After a decade of releasing their own music, Black Star Riders have shown themselves to be much more than the spin-off band some feared they would be. Starting life as Scott Gorham’s reincarnation Thin Lizzy, with Ricky Warwick on vocals, there was debate about the name under which any new music would be released. Warwick et al might have shed the Thin Lizzy moniker, but they have inherited a similar revolving door of guitarists.
Ahead of recording this fifth album, Gorham announced he was stepping back from the band. After recording, Christian Martucci left due to a clash of commitments with other projects. Luckily, as Lynott was at times to Thin Lizzy, Warwick is the glue holding everything together and keeping the show on the road.
Anyone picking up a Black Star Riders record knows at this stage what they’re in for; fast-paced, feel-good, heavy rock’n’roll. Wrong Side of Paradise doesn’t disappoint and maintains a relentless energy for most of the eleven tracks.
The dual guitar trickery is dialled back a little perhaps given Gorham’s absence, but Warwick and Martucci more than hold their own with fiery riffs in ‘Hustle’ and the ‘Green And Troubled Land call and response lines especially. It’s hard and heavy, but there’s also time for a breath in the acoustic-driven ‘Riding Out The Storm’ and ‘Burning Rome’.
In the midst of all the riffage and upbeat choruses, Warwick also tackles the rise of conspiracy theories, and the ills of social media and dips his toe into the politics of his homeland. Warwick told XS Noize that ‘Green And Troubled Land’ taps into the threat to progress made in Northern Ireland from “people who want to drag us backwards…little pockets of idiots.” ‘Catch Yourself On’ addresses the broken moral compasses of social media trolls with an acerbic delivery of the Northern Irish phrase more often seen printed on t-shirts in tourist shops than heard in the street.
Despite being from roughly the same area as Warwick, this reviewer has always found references to home and its catchphrases in music and films to be cringe-inducing. Warwick knows his audience though and, like ‘Catch Yourself On’, proclaiming in ‘Pay Dirt’ that “my heart belongs to Belfast, my soul belongs to Glasgow” is sure to go down well in some quarters. Just not this one, so it’s not.
With eleven big choruses across the album, not everyone can be expected to hit the same anthemic heights. There are far more hits than misses, though. ‘Better Than Saturday Night’ features Def Leppard’s Joe Elliot on backing vocals – who Warwick says, “can never do enough for me, he’s just brilliant,” – and stands out as one of the album’s lead singles. Later, the aspirational lyrical refrain of “It’s not ok to be ok, don’t let the world get in the way,” might sit on the wrong side of the balance for some listeners, but is definitely rescued being wrapped around a great melody and guitar line.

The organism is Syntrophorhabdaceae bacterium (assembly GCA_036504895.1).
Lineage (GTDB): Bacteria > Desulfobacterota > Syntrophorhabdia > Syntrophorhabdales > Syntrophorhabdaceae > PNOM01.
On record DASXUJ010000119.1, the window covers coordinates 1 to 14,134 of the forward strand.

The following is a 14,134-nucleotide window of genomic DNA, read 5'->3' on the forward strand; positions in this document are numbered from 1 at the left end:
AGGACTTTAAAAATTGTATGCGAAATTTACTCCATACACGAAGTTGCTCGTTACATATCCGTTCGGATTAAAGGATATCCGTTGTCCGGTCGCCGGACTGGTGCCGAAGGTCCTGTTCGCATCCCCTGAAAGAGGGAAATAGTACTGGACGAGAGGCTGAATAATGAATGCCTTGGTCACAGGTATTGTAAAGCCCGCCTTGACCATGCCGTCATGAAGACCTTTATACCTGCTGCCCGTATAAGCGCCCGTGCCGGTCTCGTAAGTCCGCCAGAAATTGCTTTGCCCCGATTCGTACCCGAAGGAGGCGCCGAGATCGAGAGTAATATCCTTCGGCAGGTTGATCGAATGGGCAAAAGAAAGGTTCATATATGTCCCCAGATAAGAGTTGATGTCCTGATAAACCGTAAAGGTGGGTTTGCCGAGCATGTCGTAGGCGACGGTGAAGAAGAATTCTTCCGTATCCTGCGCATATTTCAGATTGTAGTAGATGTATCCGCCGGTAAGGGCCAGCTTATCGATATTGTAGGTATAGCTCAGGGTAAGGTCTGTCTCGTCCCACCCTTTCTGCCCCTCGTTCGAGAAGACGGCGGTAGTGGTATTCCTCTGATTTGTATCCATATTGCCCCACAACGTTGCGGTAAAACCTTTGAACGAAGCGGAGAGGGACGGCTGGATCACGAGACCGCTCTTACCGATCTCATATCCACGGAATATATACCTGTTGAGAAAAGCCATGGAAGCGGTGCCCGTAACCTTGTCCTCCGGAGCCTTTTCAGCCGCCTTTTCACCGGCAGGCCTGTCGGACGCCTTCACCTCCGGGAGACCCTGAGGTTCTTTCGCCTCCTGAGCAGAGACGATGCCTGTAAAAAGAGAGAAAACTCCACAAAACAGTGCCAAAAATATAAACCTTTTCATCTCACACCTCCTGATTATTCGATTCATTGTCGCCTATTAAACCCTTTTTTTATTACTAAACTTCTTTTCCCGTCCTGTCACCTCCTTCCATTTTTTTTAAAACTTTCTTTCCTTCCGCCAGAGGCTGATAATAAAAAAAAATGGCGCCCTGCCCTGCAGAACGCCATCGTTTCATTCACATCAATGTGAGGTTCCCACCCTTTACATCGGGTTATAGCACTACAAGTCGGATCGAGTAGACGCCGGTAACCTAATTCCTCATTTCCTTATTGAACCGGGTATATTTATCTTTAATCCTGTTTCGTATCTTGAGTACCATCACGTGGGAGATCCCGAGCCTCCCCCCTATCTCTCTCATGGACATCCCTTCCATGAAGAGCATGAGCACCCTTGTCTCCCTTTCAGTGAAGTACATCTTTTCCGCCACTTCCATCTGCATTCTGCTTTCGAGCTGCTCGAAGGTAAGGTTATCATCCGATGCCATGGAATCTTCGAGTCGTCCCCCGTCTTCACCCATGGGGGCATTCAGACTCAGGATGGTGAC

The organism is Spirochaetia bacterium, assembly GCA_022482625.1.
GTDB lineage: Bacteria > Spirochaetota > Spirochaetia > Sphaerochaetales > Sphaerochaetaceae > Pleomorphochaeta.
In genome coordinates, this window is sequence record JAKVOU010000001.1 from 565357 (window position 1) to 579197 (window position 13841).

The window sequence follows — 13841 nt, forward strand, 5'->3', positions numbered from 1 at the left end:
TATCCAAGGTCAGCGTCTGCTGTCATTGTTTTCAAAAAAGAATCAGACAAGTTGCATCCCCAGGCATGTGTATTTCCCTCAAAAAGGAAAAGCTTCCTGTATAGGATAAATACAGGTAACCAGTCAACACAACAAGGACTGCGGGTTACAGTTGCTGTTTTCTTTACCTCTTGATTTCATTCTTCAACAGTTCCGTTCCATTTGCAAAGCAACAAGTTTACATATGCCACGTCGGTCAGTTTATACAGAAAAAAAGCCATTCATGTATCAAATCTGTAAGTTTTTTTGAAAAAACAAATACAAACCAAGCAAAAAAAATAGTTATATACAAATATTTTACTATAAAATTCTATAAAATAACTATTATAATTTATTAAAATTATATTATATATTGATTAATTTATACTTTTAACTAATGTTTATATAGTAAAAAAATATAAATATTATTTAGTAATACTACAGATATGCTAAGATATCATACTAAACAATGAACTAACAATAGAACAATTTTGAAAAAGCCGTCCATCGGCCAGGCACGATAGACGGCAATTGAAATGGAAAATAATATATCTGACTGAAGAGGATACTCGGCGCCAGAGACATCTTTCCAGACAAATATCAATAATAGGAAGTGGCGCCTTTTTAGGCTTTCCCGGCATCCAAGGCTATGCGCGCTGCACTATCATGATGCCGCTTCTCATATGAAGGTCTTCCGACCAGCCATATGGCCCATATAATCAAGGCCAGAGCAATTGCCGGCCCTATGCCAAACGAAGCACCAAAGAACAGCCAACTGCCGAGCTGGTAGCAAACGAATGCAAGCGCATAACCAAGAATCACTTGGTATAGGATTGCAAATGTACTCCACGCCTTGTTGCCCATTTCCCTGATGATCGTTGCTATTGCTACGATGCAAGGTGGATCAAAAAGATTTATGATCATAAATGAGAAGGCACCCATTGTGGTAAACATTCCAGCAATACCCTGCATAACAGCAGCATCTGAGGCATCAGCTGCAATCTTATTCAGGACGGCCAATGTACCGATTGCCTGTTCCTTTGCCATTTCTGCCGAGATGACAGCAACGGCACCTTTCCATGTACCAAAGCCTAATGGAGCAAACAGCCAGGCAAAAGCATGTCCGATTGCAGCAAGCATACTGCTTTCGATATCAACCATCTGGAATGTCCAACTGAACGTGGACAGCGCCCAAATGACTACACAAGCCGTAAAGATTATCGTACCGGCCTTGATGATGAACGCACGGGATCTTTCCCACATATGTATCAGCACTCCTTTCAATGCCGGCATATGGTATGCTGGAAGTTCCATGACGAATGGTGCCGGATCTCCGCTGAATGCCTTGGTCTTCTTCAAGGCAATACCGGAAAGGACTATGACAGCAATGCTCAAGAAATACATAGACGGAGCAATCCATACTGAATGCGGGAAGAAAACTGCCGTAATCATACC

One of the joys of listening to a Black Star Riders album as a Thin Lizzy fan is uncovering subtle tips of the hat to the legendary band. Warwick does this brilliantly with Lynott-Esque rhyming couplets and a protagonist called Johnny; no doubt there are more to be discovered on further listens.
A cover of The Osmond’s ‘Crazy Horses’ is an inspired addition to the tracklist but the best is saved to last with ‘This Life Will Be The Death Of Me’. Its rolling bass line and creeping guitars build brilliantly into an almost soul/Motown-style chorus before exploding into one of the album’s best lead breaks. It’s a welcome change of pace and its restraint almost hits harder than some of the album’s heavier tracks.
Wrong Side of Paradise will give Black Star Riders fans everything they want from a new album, and those who go along to one of the band’s UK tour dates will get a little extra with Scott Gorham back in the lineup as they roar out the choruses of every song.
Back in 2013, ahead of the release of the band’s debut album, this reviewer spoke to Warwick about his new project and its evolution away from being Thin Lizzy. He said, “We have to go out and show people that the band can stand on its own.” Ten years and five albums later, it’s fair to say job done.